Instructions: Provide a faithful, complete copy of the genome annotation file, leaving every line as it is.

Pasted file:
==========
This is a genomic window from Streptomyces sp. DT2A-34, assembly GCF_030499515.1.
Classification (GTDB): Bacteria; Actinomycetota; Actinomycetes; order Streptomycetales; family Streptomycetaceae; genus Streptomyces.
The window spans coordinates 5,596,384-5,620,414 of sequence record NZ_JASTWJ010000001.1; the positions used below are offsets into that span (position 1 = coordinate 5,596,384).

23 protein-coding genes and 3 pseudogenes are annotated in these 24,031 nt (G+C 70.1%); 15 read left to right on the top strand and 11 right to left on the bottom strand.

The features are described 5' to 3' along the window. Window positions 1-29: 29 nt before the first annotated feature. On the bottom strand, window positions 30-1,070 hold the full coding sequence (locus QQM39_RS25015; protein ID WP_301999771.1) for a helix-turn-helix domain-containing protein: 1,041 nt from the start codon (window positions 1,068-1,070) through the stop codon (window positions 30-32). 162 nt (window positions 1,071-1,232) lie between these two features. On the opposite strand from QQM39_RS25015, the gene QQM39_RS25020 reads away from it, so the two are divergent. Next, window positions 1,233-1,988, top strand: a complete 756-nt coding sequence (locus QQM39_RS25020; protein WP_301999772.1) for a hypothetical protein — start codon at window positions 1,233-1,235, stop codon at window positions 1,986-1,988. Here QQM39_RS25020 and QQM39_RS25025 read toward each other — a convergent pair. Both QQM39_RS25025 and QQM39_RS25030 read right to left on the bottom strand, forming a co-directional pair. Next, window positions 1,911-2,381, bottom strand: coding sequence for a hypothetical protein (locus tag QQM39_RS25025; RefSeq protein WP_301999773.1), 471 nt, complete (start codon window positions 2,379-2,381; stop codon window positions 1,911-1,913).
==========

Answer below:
This is a genomic window from Streptomyces sp. DT2A-34, assembly GCF_030499515.1.
Classification (GTDB): Bacteria; Actinomycetota; Actinomycetes; order Streptomycetales; family Streptomycetaceae; genus Streptomyces.
The window spans coordinates 5,596,384-5,620,414 of sequence record NZ_JASTWJ010000001.1; the positions used below are offsets into that span (position 1 = coordinate 5,596,384).

23 protein-coding genes and 3 pseudogenes are annotated in these 24,031 nt (G+C 70.1%); 15 read left to right on the top strand and 11 right to left on the bottom strand.

The features are described 5' to 3' along the window. Window positions 1-29: 29 nt before the first annotated feature. On the bottom strand, window positions 30-1,070 hold the full coding sequence (locus QQM39_RS25015; protein ID WP_301999771.1) for a helix-turn-helix domain-containing protein: 1,041 nt from the start codon (window positions 1,068-1,070) through the stop codon (window positions 30-32). 162 nt (window positions 1,071-1,232) lie between these two features. On the opposite strand from QQM39_RS25015, the gene QQM39_RS25020 reads away from it, so the two are divergent. Next, window positions 1,233-1,988, top strand: a complete 756-nt coding sequence (locus QQM39_RS25020; protein WP_301999772.1) for a hypothetical protein — start codon at window positions 1,233-1,235, stop codon at window positions 1,986-1,988. Here QQM39_RS25020 and QQM39_RS25025 read toward each other — a convergent pair. Both QQM39_RS25025 and QQM39_RS25030 read right to left on the bottom strand, forming a co-directional pair. Next, window positions 1,911-2,381, bottom strand: coding sequence for a hypothetical protein (locus tag QQM39_RS25025; RefSeq protein WP_301999773.1), 471 nt, complete (start codon window positions 2,379-2,381; stop codon window positions 1,911-1,913).